Suppose there's a referendum and a politician says that if the people vote "yes", she will resign. The politician doesn't explicitly state that if the vote goes "no" she will remain in her job - but it's implied.

In July this year, the Greek finance minister said he would resign if Greece voted to accept the creditors' demands for more austerity. The country voted decisively to reject them. Yet within hours, Yanis Varoufakis quit anyway.

Image copyright Alamy

The idea that deception is wrong can probably be dated to the Bible, and the ninth commandment: "Thou shalt not bear false witness against thy neighbour".

But the question of whether outright lying is morally worse than other kinds of deception seems to have been first addressed by Thomas Aquinas in the 13th Century.

Modern philosophers disagree about whether lying and misleading are on a moral par. On the one hand, the intention behind telling a porky and uttering a misleading sentence is the same - to con the hearer of the sentence into believing an untruth.

But Jonathan Webber of Cardiff University argues that, although all forms of deception are generally wrong, lying is its worst form. This, he says, has to do with reputation. If a politician lies and is discovered, trust in this politician will be undermined.


"Economical with the truth"

  • One of the most famous euphemisms for political lying, thought to have been coined by Edmund Burke, who wrote in 1796: "Falsehood and delusion are allowed in no case whatsoever: But, as in the exercise of all the virtues, there is an economy of truth"
  • Phrase entered modern political lexicon UK cabinet secretary Sir Robert Armstrong used the phrase during the 1986 Spycatcher trial (when the government tried to prevent the publication of a spy's memoirs); asked to define the difference between a "misleading impression" and a lie he replied: "As one person said, it is perhaps being 'economical with the truth'
  • Former UK defence minister Alan Clark (pictured) hastened the collapse of the Matrix Churchill trial in 1992, after admitting being "economical with the actualite" regarding what he knew about arms exports to Iraq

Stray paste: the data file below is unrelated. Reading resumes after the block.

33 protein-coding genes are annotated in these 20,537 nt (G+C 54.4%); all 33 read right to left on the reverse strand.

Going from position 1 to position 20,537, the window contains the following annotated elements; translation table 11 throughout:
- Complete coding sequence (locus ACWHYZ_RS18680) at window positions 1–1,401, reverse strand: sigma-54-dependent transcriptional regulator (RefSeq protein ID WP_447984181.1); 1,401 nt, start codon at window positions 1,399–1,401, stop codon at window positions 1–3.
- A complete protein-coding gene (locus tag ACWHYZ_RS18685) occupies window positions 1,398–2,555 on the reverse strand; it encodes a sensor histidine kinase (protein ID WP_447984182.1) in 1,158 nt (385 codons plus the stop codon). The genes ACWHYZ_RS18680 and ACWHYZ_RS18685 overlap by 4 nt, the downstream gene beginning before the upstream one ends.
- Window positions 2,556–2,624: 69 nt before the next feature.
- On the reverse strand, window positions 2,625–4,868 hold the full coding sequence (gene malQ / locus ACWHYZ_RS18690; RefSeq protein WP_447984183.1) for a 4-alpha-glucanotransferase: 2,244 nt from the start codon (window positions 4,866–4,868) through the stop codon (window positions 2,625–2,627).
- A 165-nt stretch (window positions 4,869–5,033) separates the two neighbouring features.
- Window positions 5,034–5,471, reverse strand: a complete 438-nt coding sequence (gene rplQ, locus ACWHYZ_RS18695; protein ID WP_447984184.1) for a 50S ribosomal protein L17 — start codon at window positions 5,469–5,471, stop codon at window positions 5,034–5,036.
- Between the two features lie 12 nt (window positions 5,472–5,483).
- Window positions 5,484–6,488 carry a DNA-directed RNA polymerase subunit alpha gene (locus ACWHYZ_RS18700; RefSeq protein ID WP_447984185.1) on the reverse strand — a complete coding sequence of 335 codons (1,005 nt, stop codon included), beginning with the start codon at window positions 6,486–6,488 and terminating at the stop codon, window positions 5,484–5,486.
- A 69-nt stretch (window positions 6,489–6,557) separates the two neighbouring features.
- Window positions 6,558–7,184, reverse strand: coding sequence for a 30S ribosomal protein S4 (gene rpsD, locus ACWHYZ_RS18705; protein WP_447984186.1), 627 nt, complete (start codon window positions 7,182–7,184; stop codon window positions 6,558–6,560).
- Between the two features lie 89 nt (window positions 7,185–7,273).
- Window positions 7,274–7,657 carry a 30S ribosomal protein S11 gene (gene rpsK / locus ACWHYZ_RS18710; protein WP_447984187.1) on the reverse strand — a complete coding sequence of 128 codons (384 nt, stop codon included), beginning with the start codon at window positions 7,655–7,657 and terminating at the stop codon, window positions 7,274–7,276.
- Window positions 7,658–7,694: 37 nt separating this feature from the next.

But if he simply misleads, you become "unable to trust the implicatures" of what he says, but not necessarily unable to trust the politician himself. You still have no reason to believe that he would actually lie. "Lying", Webber argues, "damages your reputation more thoroughly than misleading."

Damian McBride is unconvinced. Having spent his career as an inveterate misleader, he now believes that lying-without-lying is no better than outright lying. What's more, that modern politicians mislead every day of their lives is directly "connected to the fact that trust in politicians has been corroded over the last 40 years".

There's also a cost to the character of the political misleader. Being economical with the truth "starts to seep into the rest of their lives", he says.

"I don't think it's any coincidence it leads to the higher proportion that we see in politics of people living secret lives. Having affairs, being secret alcoholics, secret gamblers, secret drug addicts, having that cloak of secrecy around them at all times, because that's become so much a part of who they are."

In Britain. MPs are not permitted to call each other liars - this is regarded as un-parliamentary language, the ultimate insult. To call MPs misleaders however, is acceptable. And it has the additional virtue of being true.


More from the Magazine

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Everybody knows lying is usually a bad thing, but is there a positive side, asks novelist Clare Allan.

The good side of lying (January 2012)


The Philosopher's Arms about politicians and lying is on BBC Radio 4 on 7 December at 20:00 GMT, or you can listen to it online now as part of BBC Radio 4's Online First collection.